Japanese Foreign Minister Toshimitsu Motegi expressed full support on Wednesday for ASEAN’s appointment of a special envoy to Myanmar as part of efforts to resolve the political crisis stemming from the Feb. 1 military takeover of the Southeast Asian country.
Motegi made the remarks during an East Asia Summit foreign ministers’ meeting online also attended by U.S. Secretary of State Antony Blinken and Chinese Foreign Minister Wang Yi, after foreign ministers of the Association of Southeast Asian Nations agreed to appoint Brunei’s second foreign minister to the role.
Speaking to reporters afterward, he said, “It is important for the special envoy to begin activities at an early date and achieve tangible results such as dialogue between all parties concerned” in Myanmar.
On Wednesday, ASEAN foreign ministers agreed to appoint Brunei diplomat Erywan Yusof as the special envoy to mediate dialogue between the military and the pro-democracy protesters.
Motegi said he conveyed his grave concerns about the current crisis in Myanmar during the meeting involving the 10-member ASEAN as well as Australia, China, India, Japan, New Zealand, Russia, South Korea and the United States.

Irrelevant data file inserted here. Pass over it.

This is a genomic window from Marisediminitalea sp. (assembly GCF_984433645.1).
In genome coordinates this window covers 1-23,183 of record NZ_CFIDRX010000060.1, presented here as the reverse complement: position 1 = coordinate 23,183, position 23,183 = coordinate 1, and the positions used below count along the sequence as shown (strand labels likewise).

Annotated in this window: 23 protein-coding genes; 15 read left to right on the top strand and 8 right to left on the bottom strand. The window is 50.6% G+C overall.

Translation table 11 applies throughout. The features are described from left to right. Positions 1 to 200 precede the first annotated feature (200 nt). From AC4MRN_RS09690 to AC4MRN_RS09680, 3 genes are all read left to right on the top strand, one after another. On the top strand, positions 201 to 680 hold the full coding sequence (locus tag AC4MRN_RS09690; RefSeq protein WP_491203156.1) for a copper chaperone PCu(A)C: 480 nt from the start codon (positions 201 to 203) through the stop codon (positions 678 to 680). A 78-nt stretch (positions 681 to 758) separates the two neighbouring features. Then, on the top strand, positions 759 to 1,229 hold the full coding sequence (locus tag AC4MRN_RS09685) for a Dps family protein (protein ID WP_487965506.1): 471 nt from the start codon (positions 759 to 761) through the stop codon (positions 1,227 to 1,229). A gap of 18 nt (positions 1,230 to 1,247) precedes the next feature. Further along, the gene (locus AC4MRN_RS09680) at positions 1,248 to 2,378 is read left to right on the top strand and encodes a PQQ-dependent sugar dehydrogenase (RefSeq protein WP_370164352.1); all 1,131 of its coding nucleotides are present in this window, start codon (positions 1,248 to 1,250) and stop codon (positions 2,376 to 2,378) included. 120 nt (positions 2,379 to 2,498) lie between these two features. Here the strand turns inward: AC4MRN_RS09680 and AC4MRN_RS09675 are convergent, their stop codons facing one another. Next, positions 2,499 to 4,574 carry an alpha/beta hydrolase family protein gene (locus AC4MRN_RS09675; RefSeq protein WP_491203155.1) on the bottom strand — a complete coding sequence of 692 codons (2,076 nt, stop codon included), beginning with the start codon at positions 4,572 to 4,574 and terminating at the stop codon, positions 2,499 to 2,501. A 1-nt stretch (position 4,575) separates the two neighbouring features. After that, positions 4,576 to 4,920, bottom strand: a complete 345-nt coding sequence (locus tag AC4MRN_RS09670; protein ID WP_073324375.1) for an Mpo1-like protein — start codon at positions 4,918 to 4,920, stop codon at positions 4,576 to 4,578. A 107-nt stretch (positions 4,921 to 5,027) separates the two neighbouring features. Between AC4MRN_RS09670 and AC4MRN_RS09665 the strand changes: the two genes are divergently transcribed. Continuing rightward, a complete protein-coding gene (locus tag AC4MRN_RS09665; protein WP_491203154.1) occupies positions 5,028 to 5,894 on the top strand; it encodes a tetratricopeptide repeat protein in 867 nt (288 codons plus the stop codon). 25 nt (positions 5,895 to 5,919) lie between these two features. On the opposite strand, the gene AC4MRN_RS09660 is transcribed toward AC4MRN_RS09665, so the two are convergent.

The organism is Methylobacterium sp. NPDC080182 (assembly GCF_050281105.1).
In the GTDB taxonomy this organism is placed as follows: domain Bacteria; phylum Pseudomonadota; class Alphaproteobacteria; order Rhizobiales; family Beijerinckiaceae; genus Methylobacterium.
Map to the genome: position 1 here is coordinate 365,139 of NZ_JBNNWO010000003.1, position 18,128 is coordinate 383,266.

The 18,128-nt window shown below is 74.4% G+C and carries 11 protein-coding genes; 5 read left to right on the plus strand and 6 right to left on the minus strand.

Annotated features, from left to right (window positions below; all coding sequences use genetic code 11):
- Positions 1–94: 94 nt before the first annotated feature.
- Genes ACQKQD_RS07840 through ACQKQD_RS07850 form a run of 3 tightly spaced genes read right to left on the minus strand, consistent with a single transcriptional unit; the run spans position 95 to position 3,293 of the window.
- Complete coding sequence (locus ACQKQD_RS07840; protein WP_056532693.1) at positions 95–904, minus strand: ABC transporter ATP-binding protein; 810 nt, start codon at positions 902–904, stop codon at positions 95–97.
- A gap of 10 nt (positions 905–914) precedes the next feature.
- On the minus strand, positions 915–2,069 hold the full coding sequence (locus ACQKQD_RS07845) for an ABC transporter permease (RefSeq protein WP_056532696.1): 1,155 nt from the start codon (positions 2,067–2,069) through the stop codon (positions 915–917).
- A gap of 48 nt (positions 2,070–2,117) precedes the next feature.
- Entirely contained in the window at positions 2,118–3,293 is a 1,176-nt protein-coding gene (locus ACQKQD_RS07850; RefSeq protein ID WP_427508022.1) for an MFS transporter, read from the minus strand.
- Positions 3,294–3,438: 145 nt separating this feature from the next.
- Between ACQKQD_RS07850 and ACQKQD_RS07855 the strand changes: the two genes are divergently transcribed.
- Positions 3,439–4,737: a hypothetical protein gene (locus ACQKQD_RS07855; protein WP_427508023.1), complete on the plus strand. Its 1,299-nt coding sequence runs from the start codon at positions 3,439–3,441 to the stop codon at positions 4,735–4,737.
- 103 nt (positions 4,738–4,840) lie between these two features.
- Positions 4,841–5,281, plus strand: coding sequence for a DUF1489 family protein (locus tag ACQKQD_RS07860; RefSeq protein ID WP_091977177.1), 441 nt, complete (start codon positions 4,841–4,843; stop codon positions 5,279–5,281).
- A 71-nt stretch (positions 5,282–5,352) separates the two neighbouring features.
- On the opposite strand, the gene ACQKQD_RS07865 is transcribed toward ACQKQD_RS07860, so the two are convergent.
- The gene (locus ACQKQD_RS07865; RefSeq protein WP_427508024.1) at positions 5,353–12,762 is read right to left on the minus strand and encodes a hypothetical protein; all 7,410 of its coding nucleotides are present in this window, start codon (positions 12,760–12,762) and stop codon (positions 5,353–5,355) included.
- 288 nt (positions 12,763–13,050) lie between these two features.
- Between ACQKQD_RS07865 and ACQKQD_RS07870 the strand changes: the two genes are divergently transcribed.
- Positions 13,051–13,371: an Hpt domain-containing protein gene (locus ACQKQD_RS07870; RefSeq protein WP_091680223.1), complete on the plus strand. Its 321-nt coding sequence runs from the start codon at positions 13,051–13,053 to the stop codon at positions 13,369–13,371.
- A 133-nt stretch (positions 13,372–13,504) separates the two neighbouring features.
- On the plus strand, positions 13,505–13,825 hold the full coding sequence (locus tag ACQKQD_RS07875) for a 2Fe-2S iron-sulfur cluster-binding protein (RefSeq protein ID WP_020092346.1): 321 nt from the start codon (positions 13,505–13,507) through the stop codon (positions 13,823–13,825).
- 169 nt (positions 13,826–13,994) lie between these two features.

He later told reporters that Japan is keeping an eye on the situation in Myanmar, saying the circumstances have “not improved” from the standpoint of an early return to democracy.
Motegi also expressed “serious concerns” about the alleged human rights abuses of Muslim minorities in China’s Xinjiang autonomous region and the situation in Hong Kong.
On security, Japan also requested ASEAN’s cooperation in promoting a free and open Indo-Pacific initiative that Tokyo and Washington advocate.
ASEAN groups Brunei, Cambodia, Indonesia, Laos, Malaysia, Myanmar, the Philippines, Singapore, Thailand and Vietnam.
In a time of both misinformation and too much information, quality journalism is more crucial than ever.
By subscribing, you can help us get the story right.